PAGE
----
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Number of people on self-build registers grows despite bids to ‘thwart sign-up’

Words: Laura Edgar
Self Build / iStock: 984039394

More than 50,000 people have signed up to Right to Build registers across England, but the National Custom and Self Build Association (NaCSBA) is concerned that a ‘growing minority” of local authorities are using ‘dirty tricks’ to prevent sign-up.

Research by NaCSBA shows that in the past year there have been around 11,400 sign-ups to Right to Build registers, many of which were added using NaCSBA’s Right to Build portal.

This takes the total since 1 April 2016 to an estimated 55,000.

However, the association believes these numbers fall short of the real demand.

It attributes this to a lack of promotion of the registers by many local authorities and through the “increasing use of dirty tricks” by a “growing minority” of councils to make it harder for individuals to join and remain on registers.

The three areas NaCSBA considers to be unacceptable practices by local authorities to “thwart the will of Parliament” and deny those the legislation supports are:

  • Local authorities are imposing unreasonable constraints over joining registers, including charging excessive fees to join registers and denying those who live outside authority areas an opportunity to build a home there despite, the association highlighted, no parallel restriction on new-build homes delivered by developers.
  • Local authorities counting plots intended for building on by housing developers as being potentially suitable for self-building.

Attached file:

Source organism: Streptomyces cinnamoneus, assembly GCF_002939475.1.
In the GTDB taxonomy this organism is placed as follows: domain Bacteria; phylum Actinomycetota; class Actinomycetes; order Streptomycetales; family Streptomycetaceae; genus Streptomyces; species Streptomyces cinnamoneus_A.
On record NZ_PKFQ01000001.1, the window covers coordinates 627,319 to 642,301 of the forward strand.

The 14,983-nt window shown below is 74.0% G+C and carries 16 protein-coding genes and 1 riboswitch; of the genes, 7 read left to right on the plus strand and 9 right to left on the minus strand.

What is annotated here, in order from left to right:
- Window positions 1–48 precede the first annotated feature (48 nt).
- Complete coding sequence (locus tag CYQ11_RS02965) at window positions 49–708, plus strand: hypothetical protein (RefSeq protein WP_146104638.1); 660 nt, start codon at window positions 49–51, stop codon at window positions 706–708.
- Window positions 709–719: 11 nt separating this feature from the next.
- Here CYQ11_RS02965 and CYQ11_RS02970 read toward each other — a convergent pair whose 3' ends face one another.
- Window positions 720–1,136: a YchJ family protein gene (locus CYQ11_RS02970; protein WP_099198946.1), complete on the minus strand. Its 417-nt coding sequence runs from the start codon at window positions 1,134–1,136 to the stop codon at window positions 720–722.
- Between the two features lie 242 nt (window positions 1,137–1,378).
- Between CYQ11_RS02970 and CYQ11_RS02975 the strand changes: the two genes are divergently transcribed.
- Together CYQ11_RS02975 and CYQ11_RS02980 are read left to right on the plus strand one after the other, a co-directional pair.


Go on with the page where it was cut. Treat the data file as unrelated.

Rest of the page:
• Local authorities removing the names of those who have already joined a register to justify reducing the number of plots that they must give permission. This includes restarting registers with new conditions and undertaking data protection exercises where those who do not reply are struck off.

Right to Build day was on 30 October 2019. On this day local authorities should have demonstrated that they have guaranteed sufficient plots are available to meet the demand on the registers. NaCSBA said three months later only 45 per cent of local authorities claim to have met their legal duties (including using the methods outlined above) and 18 per cent said they have not met their obligations. A response was not provided by 37 per cent.

It believes that the numbers are “too unreliable” for an accurate assessment of delivery to take place.

The association wants local authorities to do more to ensure that more plots are permitted and that they act “within the letter and the spirit of the law”.

Andrew Baddeley-Chappell, CEO at NaCSBA, said: “For the first time, local authorities have had to meet a statutory duty to help self-builders access the plots that are needed. It is clear that overall they have come up short. In some cases, this is despite the hard work and best efforts of the authority, and we recognise those that have worked hard in this area. In too many cases, however, local authorities have spent scarce time and effort not on delivering plots but rather on seeking to avoid their obligations. This cannot continue, not least if we are to deliver homes in the volume and of the quality that this country needs.”

More information can be found on the NaCSBA website.

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